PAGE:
And as for is it harder for people from different groups to make friends with each other, personally, some of my most fulfilling friendships are with people who are different from me in the areas of race, gender, and ethnicity. For me, having some type of common bond with an individual and routine close proximity have been important triggers for friendship, which easily overcame any obvious differences.
What was one of the more surprising things that you learned during the writing process?
Well, this novel is the first one that I’ve written. I learned a lot about the writing process and, just as importantly, I learned about the needed steps to actually produce, publish, and market a professional quality book. It takes time and patience in order to do it right. For instance, identifying and selecting the book cover designer, editor, and interior designer, is a very detailed and personal process which takes research, interviews, and time. It was a real learning process for me, but fortunately I pulled together a great team who helped turn “The Other Side of Friendship” into a wonderful final product. I’m really proud of the story.
What have you enjoyed the most about writing “The Other Side of Friendship”?
Definitely, the feedback. I love receiving feedback from someone who read the story. Hearing the excitement in their voice about how they connected with the themes and situations in the novel really makes me feel good. I also welcome constructive feedback, too. If someone didn’t enjoy the entire story, that’s ok. I still appreciate their feedback, so I can consider it and continue to grow as a writer and person.
What will be the biggest nugget of friendship wisdom for the reader?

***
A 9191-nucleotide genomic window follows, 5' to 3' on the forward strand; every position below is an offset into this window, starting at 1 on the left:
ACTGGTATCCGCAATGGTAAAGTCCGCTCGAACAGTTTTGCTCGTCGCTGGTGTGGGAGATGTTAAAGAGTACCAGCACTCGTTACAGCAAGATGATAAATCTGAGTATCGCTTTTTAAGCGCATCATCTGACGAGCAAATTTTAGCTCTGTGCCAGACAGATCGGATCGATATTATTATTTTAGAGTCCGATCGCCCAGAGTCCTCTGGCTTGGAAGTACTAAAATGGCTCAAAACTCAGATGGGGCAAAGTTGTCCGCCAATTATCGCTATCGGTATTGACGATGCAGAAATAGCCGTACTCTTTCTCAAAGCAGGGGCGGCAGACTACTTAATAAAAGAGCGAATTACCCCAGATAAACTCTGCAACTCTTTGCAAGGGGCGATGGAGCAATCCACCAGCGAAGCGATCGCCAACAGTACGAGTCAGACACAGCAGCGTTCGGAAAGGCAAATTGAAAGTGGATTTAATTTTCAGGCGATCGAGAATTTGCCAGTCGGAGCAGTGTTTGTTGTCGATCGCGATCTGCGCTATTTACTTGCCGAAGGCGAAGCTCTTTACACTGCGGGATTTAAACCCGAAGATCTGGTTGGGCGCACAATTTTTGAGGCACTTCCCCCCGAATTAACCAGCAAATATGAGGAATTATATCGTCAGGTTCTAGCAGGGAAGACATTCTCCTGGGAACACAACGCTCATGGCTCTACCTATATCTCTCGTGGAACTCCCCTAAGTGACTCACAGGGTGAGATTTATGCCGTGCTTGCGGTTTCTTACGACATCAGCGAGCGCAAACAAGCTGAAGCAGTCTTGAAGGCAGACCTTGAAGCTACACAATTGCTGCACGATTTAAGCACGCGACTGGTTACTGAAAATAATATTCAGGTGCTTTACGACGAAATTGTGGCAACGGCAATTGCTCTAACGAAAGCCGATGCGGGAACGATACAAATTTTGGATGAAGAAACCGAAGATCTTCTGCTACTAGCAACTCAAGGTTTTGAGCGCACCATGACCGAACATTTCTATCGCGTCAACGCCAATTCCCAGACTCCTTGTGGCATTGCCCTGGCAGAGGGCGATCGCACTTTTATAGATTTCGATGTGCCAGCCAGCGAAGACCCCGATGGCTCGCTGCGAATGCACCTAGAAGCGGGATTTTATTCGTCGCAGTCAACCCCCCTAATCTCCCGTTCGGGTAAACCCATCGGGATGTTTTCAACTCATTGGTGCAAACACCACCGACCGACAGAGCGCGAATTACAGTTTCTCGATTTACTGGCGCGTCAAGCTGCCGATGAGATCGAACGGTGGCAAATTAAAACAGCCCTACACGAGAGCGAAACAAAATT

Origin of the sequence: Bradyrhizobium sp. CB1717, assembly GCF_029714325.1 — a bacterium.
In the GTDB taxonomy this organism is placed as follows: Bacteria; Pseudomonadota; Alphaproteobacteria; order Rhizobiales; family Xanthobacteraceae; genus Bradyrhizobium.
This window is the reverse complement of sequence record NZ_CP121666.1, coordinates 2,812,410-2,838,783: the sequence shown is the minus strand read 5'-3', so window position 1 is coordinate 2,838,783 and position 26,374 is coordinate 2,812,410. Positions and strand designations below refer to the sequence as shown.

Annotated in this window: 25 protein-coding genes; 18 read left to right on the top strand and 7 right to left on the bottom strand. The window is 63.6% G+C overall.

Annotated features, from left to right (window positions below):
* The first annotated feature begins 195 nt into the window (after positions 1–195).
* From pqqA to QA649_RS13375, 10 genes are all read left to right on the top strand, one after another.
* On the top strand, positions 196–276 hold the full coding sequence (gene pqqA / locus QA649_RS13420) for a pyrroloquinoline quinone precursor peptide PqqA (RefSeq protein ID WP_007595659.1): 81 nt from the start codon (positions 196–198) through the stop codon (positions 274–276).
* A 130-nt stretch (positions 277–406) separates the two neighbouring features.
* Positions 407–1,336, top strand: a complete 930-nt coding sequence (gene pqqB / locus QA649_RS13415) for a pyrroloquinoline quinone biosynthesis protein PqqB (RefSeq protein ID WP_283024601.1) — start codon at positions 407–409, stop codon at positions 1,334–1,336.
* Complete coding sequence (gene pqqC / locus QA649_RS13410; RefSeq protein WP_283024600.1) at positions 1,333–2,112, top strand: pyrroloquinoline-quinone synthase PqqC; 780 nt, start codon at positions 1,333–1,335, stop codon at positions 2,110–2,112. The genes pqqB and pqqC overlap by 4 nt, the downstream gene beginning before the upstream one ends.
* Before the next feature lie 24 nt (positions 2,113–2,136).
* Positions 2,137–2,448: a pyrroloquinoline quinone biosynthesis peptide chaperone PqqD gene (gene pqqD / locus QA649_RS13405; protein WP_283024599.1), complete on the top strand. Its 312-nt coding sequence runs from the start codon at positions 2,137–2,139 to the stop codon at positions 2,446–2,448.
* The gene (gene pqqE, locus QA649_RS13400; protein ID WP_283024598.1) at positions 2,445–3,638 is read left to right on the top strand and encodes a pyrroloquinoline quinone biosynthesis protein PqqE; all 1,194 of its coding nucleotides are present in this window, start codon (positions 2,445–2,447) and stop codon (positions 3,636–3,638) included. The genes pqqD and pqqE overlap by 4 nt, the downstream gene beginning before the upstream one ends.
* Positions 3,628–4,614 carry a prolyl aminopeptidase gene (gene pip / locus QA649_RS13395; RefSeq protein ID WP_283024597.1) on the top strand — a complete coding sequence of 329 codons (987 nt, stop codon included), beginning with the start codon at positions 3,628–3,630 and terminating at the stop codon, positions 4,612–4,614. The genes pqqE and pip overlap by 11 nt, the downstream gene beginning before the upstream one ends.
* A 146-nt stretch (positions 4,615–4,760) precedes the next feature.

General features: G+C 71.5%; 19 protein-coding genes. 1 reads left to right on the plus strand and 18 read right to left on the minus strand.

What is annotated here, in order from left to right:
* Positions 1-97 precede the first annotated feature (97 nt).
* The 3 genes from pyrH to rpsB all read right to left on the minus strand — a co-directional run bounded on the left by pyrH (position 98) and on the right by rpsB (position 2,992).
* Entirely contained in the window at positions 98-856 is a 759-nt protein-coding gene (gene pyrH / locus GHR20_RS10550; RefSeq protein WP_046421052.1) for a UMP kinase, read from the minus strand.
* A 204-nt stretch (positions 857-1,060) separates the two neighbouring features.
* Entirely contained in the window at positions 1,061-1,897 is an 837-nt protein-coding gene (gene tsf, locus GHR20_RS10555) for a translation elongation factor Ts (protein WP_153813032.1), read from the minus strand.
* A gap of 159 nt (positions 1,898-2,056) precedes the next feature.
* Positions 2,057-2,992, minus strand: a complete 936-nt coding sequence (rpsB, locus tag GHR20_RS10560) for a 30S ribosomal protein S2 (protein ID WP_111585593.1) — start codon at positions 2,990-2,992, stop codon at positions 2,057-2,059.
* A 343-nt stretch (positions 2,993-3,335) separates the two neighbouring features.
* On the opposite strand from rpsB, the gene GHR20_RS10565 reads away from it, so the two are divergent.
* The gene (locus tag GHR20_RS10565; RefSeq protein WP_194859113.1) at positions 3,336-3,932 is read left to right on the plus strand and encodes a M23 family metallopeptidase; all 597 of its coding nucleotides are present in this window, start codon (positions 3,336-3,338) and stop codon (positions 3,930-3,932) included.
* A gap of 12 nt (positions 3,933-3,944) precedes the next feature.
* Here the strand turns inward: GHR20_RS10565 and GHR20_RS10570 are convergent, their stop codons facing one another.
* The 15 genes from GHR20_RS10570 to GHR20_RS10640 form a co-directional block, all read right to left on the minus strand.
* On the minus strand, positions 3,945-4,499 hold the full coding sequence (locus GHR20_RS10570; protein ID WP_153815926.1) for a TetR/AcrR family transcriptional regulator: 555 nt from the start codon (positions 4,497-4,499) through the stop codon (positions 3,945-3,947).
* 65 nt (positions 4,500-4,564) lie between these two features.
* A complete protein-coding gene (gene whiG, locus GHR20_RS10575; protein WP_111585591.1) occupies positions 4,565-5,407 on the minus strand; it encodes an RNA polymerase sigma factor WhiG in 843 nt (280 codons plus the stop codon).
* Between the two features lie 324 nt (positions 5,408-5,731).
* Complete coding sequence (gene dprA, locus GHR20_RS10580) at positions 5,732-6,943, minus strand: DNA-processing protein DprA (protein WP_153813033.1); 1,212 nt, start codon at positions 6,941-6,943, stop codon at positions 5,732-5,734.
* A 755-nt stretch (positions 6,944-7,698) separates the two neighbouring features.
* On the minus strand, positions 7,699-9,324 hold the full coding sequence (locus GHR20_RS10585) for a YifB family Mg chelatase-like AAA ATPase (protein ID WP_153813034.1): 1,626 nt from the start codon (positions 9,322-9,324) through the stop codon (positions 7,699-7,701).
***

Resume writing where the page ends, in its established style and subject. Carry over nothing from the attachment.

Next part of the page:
Know when to walk away from a situation and just leave it alone. Walking away from a friend or relative, especially after you’ve invested time and energy, is difficult but it often needs to be done. We can’t force people to like us or to be around us. After all, would you really want to spend time with an individual that you “forced” to be with you. Friendships and close relationships need to happen naturally, with both individuals making an effort. It is easy for me to say “walk away,” but actually it is much harder to do.
Have you started writing your next novel?
Yes, I sure have. I’m writing a story that focuses on the challenges and conflicts that families with special needs children may face. I’m very excited about writing this novel and eventually sharing it with readers.
Do you have any final thoughts for our readers?
Absolutely! In the area of making new friends, don’t hesitate to take the initiative and essentially put yourself out there. The only way somebody will know that you want to be friends is if you invite them to spend time with you. On the same note, be aware and respectful of their response. Everybody isn’t interested in making new friends; some people just don’t have time for new friends. Regardless, respect the individual’s response and move on. At the end of the novel, I placed twenty-two questions about friendship and relationships to help readers reflect on the story and on their lives.
As for personal goals and dreams, go for them! Writing a novel was a personal goal for me. It took me out of my comfort zone. I’m still actually a bit reluctant to tell people about my novel, but I’m getting over it. Whatever your goal or dream may be, you can achieve it. There are so many helpful resources available online and in our communities. You’d be surprised at how eager some individuals will be to help you reach the goal.
“The Other Side of Friendship”
David Grant’s Author Page
Read David Grant’s previous blog post below: